From Casetext: Smarter Legal Research

State v. Tafoya

COURT OF APPEALS OF THE STATE OF NEW MEXICO
Nov 4, 2014
NO. 33,429 (N.M. Ct. App. Nov. 4, 2014)

Opinion

No. 33,208

11-04-2014

THE BANK OF NEW YORK MELLON, F/K/A THE BANK OF NEW YORK, AS TRUSTEE FOR THE HOLDERS OF THE CERTIFICATES, FIRST HORIZON PASS-THROUGH CERTIFICATES SERIES FHAMS 2006-AA6, BY FIRST HORIZON HOME LOANS, A DIVISION OF FIRST TENNESSEE BANK NATIONAL ASSOCIATION MASTER SERVICER, IN ITS CAPACITY AS AGENT FOR THE TRUSTEE UNDER THE POOLING AND SERVICING AGREEMENT, Plaintiff-Appellee, v. FLORIANA VENETICO, Defendant-Appellant.

Cavin & Ingram, P.A. Stephen D. Ingram Albuquerque, NM for Appellee Richard S. Mackenzie Santa Fe, NM for Appellant


This memorandum opinion was not selected for publication in the New Mexico Appellate Reports. Please see Rule 12-405 NMRA for restrictions on the citation of unpublished memorandum opinions. Please also note that this electronic memorandum opinion may contain computer-generated errors or other deviations from the official paper version filed by the Court of Appeals and does not include the filing date. APPEAL FROM THE DISTRICT COURT OF SANTA FE COUNTY
Sarah M. Singleton, District Judge
Cavin & Ingram, P.A. Stephen D. Ingram
Albuquerque, NM
for Appellee Richard S. Mackenzie
Santa Fe, NM
for Appellant

MEMORANDUM OPINION

HANISEE, Judge.

{1} Defendant appeals the district court's grant of summary judgment to Plaintiff in this foreclosure case. We issued a second notice of proposed disposition proposing to affirm, and Defendant responded with a memorandum in opposition. We have carefully considered the arguments raised in that memorandum. However, for the reasons stated below, we continue to believe the first and second notices of proposed disposition correctly analyzed the issues and should be followed. We therefore affirm the judgment entered by the district court in this case, for the reasons stated below as well as those discussed in the notices. {2} In the second notice of proposed disposition we relied heavily on our assumption that the original lender, First Horizon Home Loan Corporation (FHHLC), is also the Plaintiff in this case, denominated as "First Horizon Home Loans, a division of First Tennessee Bank, N.A." We did not view the absence of the word "Corporation" from Plaintiff's title as significant or as altering in any way Plaintiff's right to enforce the note. In response, Defendant does not argue that FHHLC and Plaintiff are in fact different legal entities; instead, she argues only that "the record of this case is devoid" of any evidence or facts supporting that proposition. [2d MIO 2-8] {3} Defendant did not raise this specific argument in the district court. She did mention in passing, in an affidavit, that "[i]n 2005 a promissory note was filed by a company (First Horizon Home Loan Corporation) which does not appear as a party in this action." [RP 168] However, she did so only to support her argument that Plaintiff had not shown that the note it was attempting to enforce was the same note that Defendant signed in 2005. [RP 163] Defendant did not argue, as she does now, that Plaintiff had no standing because it had not established that it had the right to enforce the note at the time it filed this action. Thus, she did not alert Plaintiff to the necessity of providing proof of its legal status vis a vis FHHLC during the proceedings below, and Plaintiff therefore had no occasion to do so. In similar circumstances, we have held that if the record on appeal allows a reasonable inference that an entity has standing to maintain an action, and there is no evidence to the contrary, this Court can presume that the entity did in fact have the requisite standing. Los Vigiles Land Grant v. Rebar Haygood Ranch, LLC, 2014-NMCA-017, ¶¶ 10, 20, 317 P.3d 842. Given the close similarity in names between FHHLC and Plaintiff, and the lack of any evidence to the contrary in the record below, we may presume Plaintiff has the same legal rights as FHHLC to enforce the promissory note in question here. {4} Furthermore, unlike Defendant, we have researched this question and have discovered that Plaintiff does indeed have the legal right to enforce promissory notes arising out of loans made by FHHLC. Plaintiff is a division of First Tennessee Bank, N.A., and a successor in interest by merger to FHHLC, a fact that has been pointed out by many courts. See, e.g., In re Weisband, BAP Nos. AZ-10-1239, AZ-10-1267-PaJuMk, 2011 WL 3303453, at *1 n.3 (BAP 9th Cir. June 13, 2011) (noting that First Horizon Home Loans, a division of First Tennessee Bank National Association, is the successor by merger to FHHLC as a result of a merger occurring in 2007); Barlee v. First Horizon Nat'l Corp., No. 12-3045, 2013 WL 1389747, at *1 n.1 (E.D. Pa. April 15, 2013); Diaz v. First Horizon Home Loan Corp., No. 12-178 ML, 2012 WL 4855202, at *1 n.1 (D. R.I. Oct. 12, 2012); First Horizon Bank v. Moriarity-Gentile, No. 10-CV-0289 (KAM) (RER), 2012 WL 4481509, at *1 n.1 (E.D. N.Y. Aug. 17, 2012). The fact that Plaintiff is now a division of First Tennessee Bank, rather than a subsidiary corporation as it was previously, has no impact on Plaintiff's ability to enforce the promissory note and mortgage. See, e.g., Bank of New York v. Romero, 2014-NMSC-007, ¶ 17, 320 P.3d 1 (recognizing that a successor in interest to a party to a contract has standing to maintain suit on that contract). Therefore, Defendant's objections to our reliance on Plaintiff's status as the original lender and original holder of the note and mortgage are without merit and provide no grounds for departing from the analysis contained in the second notice of proposed disposition. Given Plaintiff's legal status in this case, we reject Defendant's arguments concerning real-party-in-interest and standing, for the reasons stated in the second notice of proposed summary disposition. {5} The other major argument contained in Defendant's second memorandum in opposition is a renewed attack on the admissibility of Tiera Thune's affidavit, including a claim that the affidavit is insufficient to authenticate the promissory note, mortgage, and mortgage assignment that are central to this case. The district court rejected Defendant's challenge to the affidavit, [RP 188] and we have twice proposed to do the same. In response to our last proposal, Defendant again raises a number of objections to the sufficiency of the affidavit, without citing a single case in support of any of those objections. [2d MIO 10-13] Where no authority is cited, this Court may presume no such authority exists. City of Eunice v. State of N.M. Taxation & Revenue Dep't, 2014-NMCA-085, ¶ 17, 331 P.3d 986, cert. denied, 2014-NMCERT-007, 331 P.3d 923, and cert. granted, 2014-NMCERT-008, 334 P.3d 425. Furthermore, it is not this Court's duty to attempt to discern the legal basis for Defendant's arguments. See Headley v. Morgan Mgmt. Corp., 2005-NMCA-045, ¶ 15, 137 N.M. 339, 110 P.3d 1076 (holding that this Court has no duty to review an argument that is not adequately developed). We therefore affirm on the question of the admissibility and sufficiency of the Thune affidavit, for the reasons stated in the first and second notices of proposed disposition. {6} Defendant raises another argument that is not supported by any cited authority: a claim that the original 2005 mortgage contained no legal description of the property, and that this somehow legally prevented Plaintiff from having the ability to foreclose on the mortgage, because Plaintiff subsequently re-recorded a mortgage that contained the originally-missing legal description. [2d MIO 8-9] Once again, where no authority is cited in support of an argument, we presume there is no such authority, and we affirm on that basis. See City of Eunice, 2014-NMCA-085, ¶ 17. Also, we note that the district court found there were no disputed facts regarding this issue— the original mortgage omitted the legal description of the property (although it did contain the physical address of the property [RP 9]), and the mortgage was subsequently re-recorded to add the legal description. [RP 188] Defendant has never presented any evidence or legal authority indicating that either the original mortgage or the re-recorded mortgage do not secure the promissory note she entered into in exchange for the mortgage loan she received. Plaintiff was therefore properly granted summary judgment on this issue. {7} Without any citation to the record or to legal authority, Defendant also makes a cursory argument to the effect that no evidence was presented to show that Plaintiff owned the mortgage at the time this lawsuit was initiated; she maintains this is a "glaring jurisdictional defect." [2d MIO 9] Again, we decline to develop Defendant's argument for her. See Headley, 2005-NMCA-045, ¶ 15. We do note that Plaintiff was the original mortgagee on the mortgage, and the record also contains an assignment of the mortgage to Plaintiff dated January 11, 2010, nine days before the first complaint was filed in this case. [RP 30] We therefore reject this argument. {8} Based on the foregoing discussion as well as the analyses set out in the first and second notices of proposed disposition, we hold that Plaintiff had standing to enforce both the promissory note and the mortgage at issue in this case at the time this lawsuit was initiated. We also hold the district court properly granted summary judgment to Plaintiff, and therefore affirm the district court's decision.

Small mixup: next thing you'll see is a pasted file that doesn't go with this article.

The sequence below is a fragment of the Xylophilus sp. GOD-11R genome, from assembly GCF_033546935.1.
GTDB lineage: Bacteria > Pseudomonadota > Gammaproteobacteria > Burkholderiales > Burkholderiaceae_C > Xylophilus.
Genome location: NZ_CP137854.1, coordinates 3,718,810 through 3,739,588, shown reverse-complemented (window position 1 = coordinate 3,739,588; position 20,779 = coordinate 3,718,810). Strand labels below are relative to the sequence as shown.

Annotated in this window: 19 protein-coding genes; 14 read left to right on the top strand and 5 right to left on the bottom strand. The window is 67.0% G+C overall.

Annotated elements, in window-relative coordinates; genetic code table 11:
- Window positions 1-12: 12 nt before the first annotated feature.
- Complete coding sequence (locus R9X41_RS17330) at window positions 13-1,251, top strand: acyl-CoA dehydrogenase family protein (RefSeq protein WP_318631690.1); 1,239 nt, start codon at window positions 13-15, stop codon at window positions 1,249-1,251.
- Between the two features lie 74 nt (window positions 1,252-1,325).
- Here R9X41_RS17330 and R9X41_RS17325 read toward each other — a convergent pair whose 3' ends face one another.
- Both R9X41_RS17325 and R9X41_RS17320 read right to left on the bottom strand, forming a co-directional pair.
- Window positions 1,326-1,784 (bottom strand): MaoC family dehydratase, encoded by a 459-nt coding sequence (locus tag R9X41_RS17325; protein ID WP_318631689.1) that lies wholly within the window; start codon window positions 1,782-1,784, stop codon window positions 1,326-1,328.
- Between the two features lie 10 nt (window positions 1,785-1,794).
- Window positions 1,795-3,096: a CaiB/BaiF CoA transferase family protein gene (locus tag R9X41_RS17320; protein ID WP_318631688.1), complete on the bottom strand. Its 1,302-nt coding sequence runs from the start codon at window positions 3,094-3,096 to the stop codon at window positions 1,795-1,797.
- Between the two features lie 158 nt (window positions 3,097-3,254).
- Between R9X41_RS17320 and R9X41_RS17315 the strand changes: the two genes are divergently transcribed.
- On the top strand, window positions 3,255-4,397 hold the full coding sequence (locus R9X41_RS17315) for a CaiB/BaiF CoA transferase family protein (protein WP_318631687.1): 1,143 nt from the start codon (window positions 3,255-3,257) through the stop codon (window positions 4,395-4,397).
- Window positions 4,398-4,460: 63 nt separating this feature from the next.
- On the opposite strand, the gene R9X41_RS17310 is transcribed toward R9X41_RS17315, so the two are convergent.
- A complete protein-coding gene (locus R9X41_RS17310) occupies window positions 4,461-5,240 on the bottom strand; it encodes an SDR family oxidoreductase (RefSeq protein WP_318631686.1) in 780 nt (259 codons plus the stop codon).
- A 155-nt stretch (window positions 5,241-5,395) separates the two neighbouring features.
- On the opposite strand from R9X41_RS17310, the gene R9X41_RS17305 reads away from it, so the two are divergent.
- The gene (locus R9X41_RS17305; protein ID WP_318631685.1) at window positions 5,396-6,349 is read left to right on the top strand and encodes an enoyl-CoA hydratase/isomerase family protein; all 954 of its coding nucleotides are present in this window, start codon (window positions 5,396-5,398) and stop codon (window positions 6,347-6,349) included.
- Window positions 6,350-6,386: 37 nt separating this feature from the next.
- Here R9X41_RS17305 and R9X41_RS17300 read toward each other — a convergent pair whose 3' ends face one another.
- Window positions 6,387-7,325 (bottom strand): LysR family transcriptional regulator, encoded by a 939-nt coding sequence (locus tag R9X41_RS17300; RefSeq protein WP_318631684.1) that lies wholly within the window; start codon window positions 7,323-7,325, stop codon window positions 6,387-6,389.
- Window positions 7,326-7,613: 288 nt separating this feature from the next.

We presume counsel for Defendant simply failed to research the question of FHHLC's identity as it relates to Plaintiffs. Otherwise, given the undisputed facts we discuss below, we would have to conclude that counsel acted in a highly unprofessional manner in falsely suggesting to this Court that Plaintiff is a separate legal entity from FHHLC such that it does not have the right to enforce promissory notes made payable to FHHLC. If counsel did know the facts we discuss, it was disingenuous to repeatedly state that the record is devoid of evidence of the connection between Plaintiff and FHHLC, all the while knowing the true situation. See, e.g., Rule 16-303(A) NMRA (discussing an attorney's duty of candor toward a tribunal). We prefer to believe counsel's error was one of omission rather than an affirmative attempt to mislead.

{9} IT IS SO ORDERED.

/s/_________

J. MILES HANISEE, Judge

WE CONCUR:

/s/_________
MICHAEL D. BUSTAMANTE, Judge
/s/_________
LINDA M. VANZI, Judge


Summaries of

State v. Tafoya

COURT OF APPEALS OF THE STATE OF NEW MEXICO
Nov 4, 2014
NO. 33,429 (N.M. Ct. App. Nov. 4, 2014)
Case details for

State v. Tafoya

Case Details

Full title:STATE OF NEW MEXICO, Plaintiff-Appellee, v. ANICA TAFOYA,…

Court:COURT OF APPEALS OF THE STATE OF NEW MEXICO

Date published: Nov 4, 2014

Citations

NO. 33,429 (N.M. Ct. App. Nov. 4, 2014)